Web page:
One of the foremost memories I have of my honeymoon is my wife nearly choking to death on a crumb on a flight to Cairns. We were having our evening meal en route to paradise and I happened to say something humorous at the wrong time; combine that with some water down the wrong pipe and it was instant trouble for both of us. All my years of industrial first aid and emergency response put to the immediate test—two days into my marriage—in an unfamiliar environment. I failed dismally. Going for the ‘five sharp blows between the shoulder blades,’ I completely forgot the more appropriate first need to get the “patient” to lean forward, relax and calmly swallow. My first response was a panic. We were fortunate we had some very poised flight attendants who intervened.
Then recently my wife went to unlock the boot of the car, but with the central locking set up the way it is, the car alarm sounded as if to spring an intruder. (It does this if the correct sequence isn’t followed.) With the horn blaring and my wife tearing her hair out, I stepped in to rectify the situation. This time it was me responding calmly in the ‘face of danger.’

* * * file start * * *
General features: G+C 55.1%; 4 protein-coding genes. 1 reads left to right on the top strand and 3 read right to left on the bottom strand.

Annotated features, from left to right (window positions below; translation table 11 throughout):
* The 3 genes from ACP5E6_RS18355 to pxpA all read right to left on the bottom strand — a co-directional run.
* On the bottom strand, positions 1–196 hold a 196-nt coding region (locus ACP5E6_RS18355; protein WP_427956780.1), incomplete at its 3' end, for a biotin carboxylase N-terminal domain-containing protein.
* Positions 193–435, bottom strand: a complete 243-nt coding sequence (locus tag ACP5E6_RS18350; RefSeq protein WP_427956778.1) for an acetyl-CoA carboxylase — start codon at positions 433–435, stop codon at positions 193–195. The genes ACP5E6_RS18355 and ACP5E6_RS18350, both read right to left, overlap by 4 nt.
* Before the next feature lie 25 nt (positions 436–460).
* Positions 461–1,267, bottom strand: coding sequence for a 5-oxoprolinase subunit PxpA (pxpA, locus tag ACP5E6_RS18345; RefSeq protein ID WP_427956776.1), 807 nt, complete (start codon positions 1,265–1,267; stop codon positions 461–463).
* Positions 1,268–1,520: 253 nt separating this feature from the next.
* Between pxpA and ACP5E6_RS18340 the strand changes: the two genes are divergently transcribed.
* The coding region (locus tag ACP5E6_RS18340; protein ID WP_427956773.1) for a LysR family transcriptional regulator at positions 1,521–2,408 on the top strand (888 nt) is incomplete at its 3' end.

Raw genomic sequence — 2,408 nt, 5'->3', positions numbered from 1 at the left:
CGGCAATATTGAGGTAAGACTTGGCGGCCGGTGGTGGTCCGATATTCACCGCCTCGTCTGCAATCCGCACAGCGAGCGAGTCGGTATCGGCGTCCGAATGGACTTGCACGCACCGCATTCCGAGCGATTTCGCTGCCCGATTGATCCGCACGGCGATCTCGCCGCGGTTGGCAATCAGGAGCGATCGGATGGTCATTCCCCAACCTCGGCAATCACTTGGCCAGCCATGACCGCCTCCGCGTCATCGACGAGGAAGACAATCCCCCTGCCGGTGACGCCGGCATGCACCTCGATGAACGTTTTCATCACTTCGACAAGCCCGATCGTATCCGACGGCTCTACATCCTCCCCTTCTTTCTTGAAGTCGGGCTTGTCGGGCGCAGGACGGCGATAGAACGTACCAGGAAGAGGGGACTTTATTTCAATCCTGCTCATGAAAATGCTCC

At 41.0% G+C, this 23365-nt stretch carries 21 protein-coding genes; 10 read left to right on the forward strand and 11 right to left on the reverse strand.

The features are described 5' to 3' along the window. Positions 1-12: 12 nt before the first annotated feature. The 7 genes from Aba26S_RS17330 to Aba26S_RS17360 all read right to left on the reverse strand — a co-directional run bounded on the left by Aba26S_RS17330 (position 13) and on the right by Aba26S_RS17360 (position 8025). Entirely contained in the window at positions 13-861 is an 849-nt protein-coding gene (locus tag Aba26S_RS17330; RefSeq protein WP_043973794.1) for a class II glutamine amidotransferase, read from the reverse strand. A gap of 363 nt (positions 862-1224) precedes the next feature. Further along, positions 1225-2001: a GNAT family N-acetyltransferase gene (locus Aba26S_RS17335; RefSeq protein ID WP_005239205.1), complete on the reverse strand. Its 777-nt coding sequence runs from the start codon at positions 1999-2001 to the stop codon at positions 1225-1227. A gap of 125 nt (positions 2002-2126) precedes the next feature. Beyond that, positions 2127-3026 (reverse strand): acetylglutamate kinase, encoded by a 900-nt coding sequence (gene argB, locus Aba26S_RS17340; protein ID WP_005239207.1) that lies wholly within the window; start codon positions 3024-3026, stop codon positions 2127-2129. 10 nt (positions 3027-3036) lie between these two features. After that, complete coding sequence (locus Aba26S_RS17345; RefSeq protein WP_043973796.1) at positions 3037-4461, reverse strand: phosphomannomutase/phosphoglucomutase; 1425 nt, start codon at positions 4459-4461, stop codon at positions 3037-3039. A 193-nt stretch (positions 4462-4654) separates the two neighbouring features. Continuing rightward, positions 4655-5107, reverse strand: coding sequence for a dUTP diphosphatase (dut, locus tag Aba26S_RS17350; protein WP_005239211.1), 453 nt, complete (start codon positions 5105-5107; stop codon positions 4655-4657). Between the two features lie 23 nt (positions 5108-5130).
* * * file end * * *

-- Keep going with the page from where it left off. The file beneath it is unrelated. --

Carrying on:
There’s a principle of life response illustrated by both these examples. Our faith response is tested most especially when we’re berated with fear.
To make this clearer we’re all placed in situations of panic—it’s the nature of life to expose us. We don’t know why; it just is. At times we’re strong and we hardly think of anything but the right level of response. Yet, at other times we don’t function at all well—we stumble and fall—not seeing the way through and not even having an awareness at the time or the courage required for poise in that moment.
Engaging our first response gear is having the emotional distance and the spiritual proximity, our rational minds informing, empowering us in the moment of confusion and struggle—calmness in the period of storm.
I’ll always remember the theory in responding to an incident—the power of recovering the situation as it unfolds—mitigating the amount of potential damage. The same goes for our cognitive, emotional and spiritual lives—our wellbeing. As the tumult unfolds we calmly and astutely resolve it in the best manner we can.
A quick, effective and calm response will see us safely over the line. It’s the faith response that defies our rational understanding—it just is. When we feel least capable, in faith, we get through. Go figure. Yet, it works consistently every time it’s applied.
© 2010 S. J. Wickham.